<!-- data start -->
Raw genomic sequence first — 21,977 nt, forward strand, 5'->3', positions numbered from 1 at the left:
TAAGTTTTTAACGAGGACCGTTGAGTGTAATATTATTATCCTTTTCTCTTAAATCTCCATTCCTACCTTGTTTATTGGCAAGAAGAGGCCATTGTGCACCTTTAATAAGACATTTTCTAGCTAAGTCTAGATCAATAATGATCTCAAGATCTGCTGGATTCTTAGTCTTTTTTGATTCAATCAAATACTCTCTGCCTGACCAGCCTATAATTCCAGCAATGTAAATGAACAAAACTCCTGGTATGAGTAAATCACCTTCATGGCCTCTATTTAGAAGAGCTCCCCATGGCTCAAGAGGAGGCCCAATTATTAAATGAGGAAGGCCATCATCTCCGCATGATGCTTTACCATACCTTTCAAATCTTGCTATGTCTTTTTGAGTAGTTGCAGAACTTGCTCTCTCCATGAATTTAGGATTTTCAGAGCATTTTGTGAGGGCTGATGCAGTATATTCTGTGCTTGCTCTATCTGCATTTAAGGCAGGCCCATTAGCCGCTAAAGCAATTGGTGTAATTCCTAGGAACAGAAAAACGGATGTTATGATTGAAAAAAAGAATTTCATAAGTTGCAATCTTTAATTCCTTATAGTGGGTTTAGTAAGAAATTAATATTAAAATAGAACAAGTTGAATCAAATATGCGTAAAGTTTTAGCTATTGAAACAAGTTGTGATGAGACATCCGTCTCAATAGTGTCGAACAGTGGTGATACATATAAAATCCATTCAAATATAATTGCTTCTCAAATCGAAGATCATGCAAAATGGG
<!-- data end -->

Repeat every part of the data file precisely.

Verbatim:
Raw genomic sequence first — 21,977 nt, forward strand, 5'->3', positions numbered from 1 at the left:
TAAGTTTTTAACGAGGACCGTTGAGTGTAATATTATTATCCTTTTCTCTTAAATCTCCATTCCTACCTTGTTTATTGGCAAGAAGAGGCCATTGTGCACCTTTAATAAGACATTTTCTAGCTAAGTCTAGATCAATAATGATCTCAAGATCTGCTGGATTCTTAGTCTTTTTTGATTCAATCAAATACTCTCTGCCTGACCAGCCTATAATTCCAGCAATGTAAATGAACAAAACTCCTGGTATGAGTAAATCACCTTCATGGCCTCTATTTAGAAGAGCTCCCCATGGCTCAAGAGGAGGCCCAATTATTAAATGAGGAAGGCCATCATCTCCGCATGATGCTTTACCATACCTTTCAAATCTTGCTATGTCTTTTTGAGTAGTTGCAGAACTTGCTCTCTCCATGAATTTAGGATTTTCAGAGCATTTTGTGAGGGCTGATGCAGTATATTCTGTGCTTGCTCTATCTGCATTTAAGGCAGGCCCATTAGCCGCTAAAGCAATTGGTGTAATTCCTAGGAACAGAAAAACGGATGTTATGATTGAAAAAAAGAATTTCATAAGTTGCAATCTTTAATTCCTTATAGTGGGTTTAGTAAGAAATTAATATTAAAATAGAACAAGTTGAATCAAATATGCGTAAAGTTTTAGCTATTGAAACAAGTTGTGATGAGACATCCGTCTCAATAGTGTCGAACAGTGGTGATACATATAAAATCCATTCAAATATAATTGCTTCTCAAATCGAAGATCATGCAAAATGGG